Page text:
An African Road Map to Solve the Sudanese Crisis

The African Union announced a road map aimed at resolving the Sudanese crisis, which included a set of measures that must be taken to resolve the conflict, including an immediate and permanent ceasefire. The African Union said in a statement that the road map to resolve the conflict in Sudan includes 6 items, including that the expanded mechanism formed by the African Union ensure coordination of all regional and international efforts to resolve the Sudanese crisis.

The road map stipulated the need for an immediate and comprehensive cessation of hostilities, an effective humanitarian response to the repercussions of the conflict, and the need to protect civilians and civilian infrastructure, with full compliance with international humanitarian law.

The road map also included recognition of the pivotal role played by neighboring countries affected by the conflict, and called for the completion of the comprehensive transitional political process with the participation of all parties, and the formation of a democratic civil government.

Yesterday, the African Union reiterated that the Sudan crisis cannot be resolved by military means.

The African Union said that “there is no justification for the current conflict in Sudan, and that this conflict resulted in indiscriminate killings and destruction of the country’s infrastructure,” stressing the need to complete the political transition process until elections are held that lead to the existence of a democratic civilian government.

Earlier yesterday, the Sudanese Armed Forces suspended their participation in the ongoing negotiations with the Rapid Support Forces, with US-Saudi mediation, according to a senior military source.

The move of the armed forces comes two days after the two parties agreed to extend the truce between them for a period of 5 days.

In turn, the Rapid Support Forces confirmed their support for the Saudi-American initiative and their commitment to the armistice.

And she said in a statement: “We renew our full support for the Saudi-American initiative in a sincere and honest manner, sensing the extent of the suffering experienced by our people, especially in the war-affected areas.”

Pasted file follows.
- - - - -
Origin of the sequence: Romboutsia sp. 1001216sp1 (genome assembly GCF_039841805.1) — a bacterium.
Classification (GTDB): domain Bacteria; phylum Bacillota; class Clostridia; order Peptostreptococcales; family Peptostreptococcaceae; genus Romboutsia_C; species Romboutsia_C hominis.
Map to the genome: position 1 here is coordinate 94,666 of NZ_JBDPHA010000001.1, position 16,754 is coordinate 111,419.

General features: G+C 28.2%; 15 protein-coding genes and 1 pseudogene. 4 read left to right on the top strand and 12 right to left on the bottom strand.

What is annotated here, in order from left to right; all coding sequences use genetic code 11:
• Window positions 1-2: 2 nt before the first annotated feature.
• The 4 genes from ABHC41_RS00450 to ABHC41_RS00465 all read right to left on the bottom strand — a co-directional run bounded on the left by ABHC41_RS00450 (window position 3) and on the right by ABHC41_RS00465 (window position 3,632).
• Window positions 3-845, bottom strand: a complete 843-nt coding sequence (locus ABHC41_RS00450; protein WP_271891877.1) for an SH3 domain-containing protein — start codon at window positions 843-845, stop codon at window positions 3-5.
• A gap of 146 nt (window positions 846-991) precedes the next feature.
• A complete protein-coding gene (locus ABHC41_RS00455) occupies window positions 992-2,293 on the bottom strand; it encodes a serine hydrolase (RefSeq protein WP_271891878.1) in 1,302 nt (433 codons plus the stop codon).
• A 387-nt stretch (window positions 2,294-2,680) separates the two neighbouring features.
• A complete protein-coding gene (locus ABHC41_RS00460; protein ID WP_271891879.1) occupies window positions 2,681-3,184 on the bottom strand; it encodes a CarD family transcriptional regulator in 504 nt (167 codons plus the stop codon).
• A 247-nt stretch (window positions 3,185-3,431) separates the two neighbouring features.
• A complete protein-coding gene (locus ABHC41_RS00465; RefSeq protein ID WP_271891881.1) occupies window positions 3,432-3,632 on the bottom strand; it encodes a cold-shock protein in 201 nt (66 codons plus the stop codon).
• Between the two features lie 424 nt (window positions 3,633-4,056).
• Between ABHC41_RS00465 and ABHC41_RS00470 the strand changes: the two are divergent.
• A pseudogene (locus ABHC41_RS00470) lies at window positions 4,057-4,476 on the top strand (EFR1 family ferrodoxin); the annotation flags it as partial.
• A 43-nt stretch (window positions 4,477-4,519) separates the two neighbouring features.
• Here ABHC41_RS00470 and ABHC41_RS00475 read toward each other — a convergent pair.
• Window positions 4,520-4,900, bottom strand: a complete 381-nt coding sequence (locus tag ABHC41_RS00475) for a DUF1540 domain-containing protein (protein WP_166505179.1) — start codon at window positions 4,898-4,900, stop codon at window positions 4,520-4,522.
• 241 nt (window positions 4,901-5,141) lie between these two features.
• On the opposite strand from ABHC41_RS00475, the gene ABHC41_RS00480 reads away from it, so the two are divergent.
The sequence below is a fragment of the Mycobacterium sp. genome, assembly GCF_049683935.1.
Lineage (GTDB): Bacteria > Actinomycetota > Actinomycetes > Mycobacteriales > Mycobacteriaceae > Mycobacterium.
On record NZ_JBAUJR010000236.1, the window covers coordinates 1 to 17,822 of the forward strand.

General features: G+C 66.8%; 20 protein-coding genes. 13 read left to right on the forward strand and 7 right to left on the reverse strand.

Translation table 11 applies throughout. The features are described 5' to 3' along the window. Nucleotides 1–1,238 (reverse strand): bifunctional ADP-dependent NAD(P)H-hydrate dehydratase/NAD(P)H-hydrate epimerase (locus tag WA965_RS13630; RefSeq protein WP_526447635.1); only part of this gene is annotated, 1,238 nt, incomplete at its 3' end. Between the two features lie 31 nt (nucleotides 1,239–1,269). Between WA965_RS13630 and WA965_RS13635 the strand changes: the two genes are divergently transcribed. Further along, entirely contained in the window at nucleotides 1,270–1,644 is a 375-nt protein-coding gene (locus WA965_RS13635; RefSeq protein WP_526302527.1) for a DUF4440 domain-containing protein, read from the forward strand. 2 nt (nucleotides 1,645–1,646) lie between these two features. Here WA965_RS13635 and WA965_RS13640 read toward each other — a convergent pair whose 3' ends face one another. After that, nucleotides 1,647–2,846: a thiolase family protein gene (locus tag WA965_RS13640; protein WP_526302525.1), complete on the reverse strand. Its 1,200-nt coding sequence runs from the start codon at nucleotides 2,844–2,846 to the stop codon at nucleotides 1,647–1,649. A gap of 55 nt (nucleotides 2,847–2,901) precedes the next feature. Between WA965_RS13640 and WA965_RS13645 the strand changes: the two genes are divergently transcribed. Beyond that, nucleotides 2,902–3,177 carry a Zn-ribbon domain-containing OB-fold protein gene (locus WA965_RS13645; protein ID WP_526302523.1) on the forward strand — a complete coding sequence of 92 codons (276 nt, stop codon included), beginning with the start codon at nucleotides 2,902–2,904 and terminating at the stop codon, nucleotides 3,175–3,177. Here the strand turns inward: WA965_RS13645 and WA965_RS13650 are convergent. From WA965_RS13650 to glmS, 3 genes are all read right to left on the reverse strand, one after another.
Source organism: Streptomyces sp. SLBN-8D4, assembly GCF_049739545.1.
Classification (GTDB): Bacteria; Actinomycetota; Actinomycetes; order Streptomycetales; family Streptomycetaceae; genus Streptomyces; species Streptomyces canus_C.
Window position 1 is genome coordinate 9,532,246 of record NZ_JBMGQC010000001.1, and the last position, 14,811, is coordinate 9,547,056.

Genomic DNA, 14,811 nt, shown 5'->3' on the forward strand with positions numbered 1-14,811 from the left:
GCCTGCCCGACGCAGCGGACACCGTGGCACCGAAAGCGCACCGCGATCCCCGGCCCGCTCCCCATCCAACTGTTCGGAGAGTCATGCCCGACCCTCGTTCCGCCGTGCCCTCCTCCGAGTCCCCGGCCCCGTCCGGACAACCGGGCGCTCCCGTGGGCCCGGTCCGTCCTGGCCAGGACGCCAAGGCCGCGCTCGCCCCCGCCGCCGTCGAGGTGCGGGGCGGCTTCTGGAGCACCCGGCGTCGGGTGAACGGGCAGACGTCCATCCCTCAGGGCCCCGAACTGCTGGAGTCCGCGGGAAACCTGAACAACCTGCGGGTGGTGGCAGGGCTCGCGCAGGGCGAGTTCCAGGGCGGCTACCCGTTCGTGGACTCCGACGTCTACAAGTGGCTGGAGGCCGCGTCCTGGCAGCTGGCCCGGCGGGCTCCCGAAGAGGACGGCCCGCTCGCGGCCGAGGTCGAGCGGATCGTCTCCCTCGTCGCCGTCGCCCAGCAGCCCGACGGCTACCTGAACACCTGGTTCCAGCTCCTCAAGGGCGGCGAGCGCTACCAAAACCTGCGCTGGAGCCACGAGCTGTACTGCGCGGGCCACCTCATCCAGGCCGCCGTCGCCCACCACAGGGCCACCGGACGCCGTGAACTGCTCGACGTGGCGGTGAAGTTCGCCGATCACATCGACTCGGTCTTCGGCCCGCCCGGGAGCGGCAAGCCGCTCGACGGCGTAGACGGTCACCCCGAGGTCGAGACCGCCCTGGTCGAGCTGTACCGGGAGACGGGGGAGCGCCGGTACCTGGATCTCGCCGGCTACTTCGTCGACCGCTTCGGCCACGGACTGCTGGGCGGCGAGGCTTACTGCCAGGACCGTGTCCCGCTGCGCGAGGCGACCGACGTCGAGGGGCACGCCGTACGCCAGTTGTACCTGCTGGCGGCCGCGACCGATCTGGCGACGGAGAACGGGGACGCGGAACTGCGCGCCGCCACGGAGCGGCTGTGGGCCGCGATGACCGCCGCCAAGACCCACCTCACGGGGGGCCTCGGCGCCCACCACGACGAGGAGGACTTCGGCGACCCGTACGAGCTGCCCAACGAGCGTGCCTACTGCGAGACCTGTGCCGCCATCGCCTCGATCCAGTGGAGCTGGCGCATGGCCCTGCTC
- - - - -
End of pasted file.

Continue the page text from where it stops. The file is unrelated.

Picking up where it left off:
And she stressed, “We will continue our commitment to the armistice, and work seriously for its success, and our priorities will be how to deal with the humanitarian crisis, according to specific procedures.”

“The withdrawal of the armed forces should not frustrate the United States and Saudi Arabia,” said the spokesman for the African Union, Muhammad al-Hassan, describing the move of the armed forces as “a classic phenomenon in difficult negotiations.”


Clashes renewed in the three cities of the capital, “Khartoum, Bahri and Omdurman.”
Many families continue to hide in their homes and ration water and electricity, while trying desperately to avoid stray bullets in the capital, which has more than 5 million inhabitants.
And the Sudanese Ministry of Health stated in a statement yesterday that the state of Gezira, which is a main reception station for the displaced from Khartoum, has witnessed the exit of 9 health institutions from service.

Clashes also erupted outside the capital, including in the westernmost region of Darfur, where conflict broke out in 2003 and has simmered for years.

According to the United Nations, more than 1.2 million people have been internally displaced, while more than 425,000 have fled abroad, more than 170,000 of them to Egypt.
The United Nations confirms that more than half of the population is now in need of assistance and protection.

Entire neighborhoods in Khartoum have had their water cut off, electricity is not available for more than a few hours a week, and a quarter of hospitals in combat zones are out of service.

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